FIGS. 22a and 22b respectively illustrate the data structure of auxiliary knowledge data and one example of the auxiliary knowledge data.
The "kind of view" indicates which of data concerning the front view, data concerning the top view and data concerning the side view is the auxiliary knowledge data. The auxiliary knowledge data shown in FIG. 22b is auxiliary knowledge data concerning the side view.
The "content of correction" indicates which of data concerning addition (creation) of a supplemental segment and data concerning deletion (elimination) of a supplemental segment is the auxiliary knowledge data. Since the content of correction of the auxiliary knowledge data shown in FIG. 22b is elimination, the auxiliary knowledge data is data concerning elimination.
After supplemental segments are automatically created, a supplemental segment lacking for the created supplemental segments and an unnecessary supplemental segment out of the created supplemental segments may, in some cases, be respectively added (created) and deleted (eliminated) by a user, as described in detail later. The "number of times of correction" represents the number of times of addition or deletion of the supplemental segment which are thus performed by the user. When the supplemental segment is deleted, the value of the number of times of correction of the auxiliary knowledge data concerning deletion is increased by one. On the other hand, when the supplemental segment is added, the value of the number of times of correction of the auxiliary knowledge data concerning addition is increased by one. The number of times of correction (the number of times of deletion) of the auxiliary knowledge data shown in FIG. 22b is 20.
A pointer to a membership function representing the relationship between the number of primitives which are connected to the supplemental segment corrected (added or deleted) and the degree of membership related thereto (a membership function as shown in FIG. 22b, for example) is stored in a location of the "number of connected primitives".
A pointer to a table representing the relationships between the types (a straight line, a circle and an ellipse) of primitives which are connected (or have been connected) to, when the created supplemental segment is corrected (added or deleted), the corrected supplemental segment, and the degrees of membership related thereto (letting α, β and γ respectively be the degrees of membership related to the straight line, the circle and the ellipse) is stored in a location of a "type table".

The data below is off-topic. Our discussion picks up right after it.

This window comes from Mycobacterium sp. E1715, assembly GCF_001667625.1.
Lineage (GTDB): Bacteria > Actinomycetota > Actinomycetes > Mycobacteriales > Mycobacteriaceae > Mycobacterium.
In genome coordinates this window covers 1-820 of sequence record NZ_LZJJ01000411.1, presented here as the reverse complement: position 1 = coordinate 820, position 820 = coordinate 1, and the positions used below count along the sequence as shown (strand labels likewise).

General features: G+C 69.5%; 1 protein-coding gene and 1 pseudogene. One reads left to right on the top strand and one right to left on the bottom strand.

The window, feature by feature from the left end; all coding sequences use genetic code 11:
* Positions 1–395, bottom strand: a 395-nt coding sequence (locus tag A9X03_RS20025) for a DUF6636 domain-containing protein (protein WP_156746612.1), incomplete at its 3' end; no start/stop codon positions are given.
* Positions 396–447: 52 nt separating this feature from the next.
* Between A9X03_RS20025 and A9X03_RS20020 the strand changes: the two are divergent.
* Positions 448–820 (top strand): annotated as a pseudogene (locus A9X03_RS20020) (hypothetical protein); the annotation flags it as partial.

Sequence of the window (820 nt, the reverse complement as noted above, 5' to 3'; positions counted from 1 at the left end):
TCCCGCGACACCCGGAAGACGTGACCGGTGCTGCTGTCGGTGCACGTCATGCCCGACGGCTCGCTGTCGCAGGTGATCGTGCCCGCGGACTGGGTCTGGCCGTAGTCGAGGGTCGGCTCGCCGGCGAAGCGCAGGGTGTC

In an example shown in FIG. 22b, the degrees of membership related to the straight line, the circle and the ellipse are respectively 0.5, 0.7 and 1.0. This means that in a case where the supplemental segments automatically created are connected to the straight line segment, supplemental segments satisfying α=0.5 (50%) out of the supplemental segments are deleted by the user (because the auxiliary knowledge data is related to deletion). This further means that supplemental segments satisfying β=0.7 (70%) out of the supplemental segments connected to the circle are deleted, and supplemental segments satisfying γ=1 (100%) (all) out of the supplemental segments connected to the ellipse are deleted.
α, βand γ are respectively found on the basis of the following equations.
Equations for calculating α, β and γ in deletion of supplemental segments!
α=(the number of deleted supplemental segments out of the supplemental segments connected to the straight line) / (the number of supplemental segments connected to the straight line) (1)
β=(the number of deleted supplemental segments out of the supplemental segments connected to the circle) / (the number of supplemental segments connected to the circle) (2)
γ=(the number of deleted supplemental segments out of the supplemental segments connected to the ellipse) / (the number of supplemental segments connected to the ellipse) (3)
Equations for calculating α, β and γ in addition of Supplemental Segments!
α=(the number of added supplemental segments which are connected the straight line) / (the number of added supplemental segments) (4)
β=(the number of added supplemental segments which are connected to the circle) / (the number of added supplemental segments) (5)
γ=(the number of added supplemental segments which are connected to the ellipse) / (the number of added supplemental segments) (6)
In the foregoing equations, the value of the equation is zero when the value of the denominator is zero.
A pointer to a table representing the relationships between the line forms (a solid line, a broken line, and a one dotanddash line) of primitives which are connected (or have been connected) to, when the created supplemental segment is corrected (added or eliminated), the corrected supplemental segment and the degrees of membership related thereto (letting δ, εand ζ respectively be the degrees of conformity related to the solid line, the broken line and the one dotanddash line) is stored in a location of a "line form table".
In an example shown in FIG. 22b, the degrees of conformity related to the solid line, the broken line and the one dotanddash line are respectively 0.7, 0.8 and 0.0. This means that in a case where the supplemental segments automatically created have been connected to the solid line, supplemental segments satisfying δ=0.7 (70%) out of the connected supplemental segments are deleted by the user. This further means that supplemental segments satisfying ε=0.8 (80%) out of the supplemental segments connected to the broken line are deleted by the user, and supplemental segments satisfying ζ=0 (0%) out of the supplemental segments connected to the one dotanddash line are deleted, that is, no supplemental segments are deleted or no supplemental segments to be connected to the one dotanddash line are created.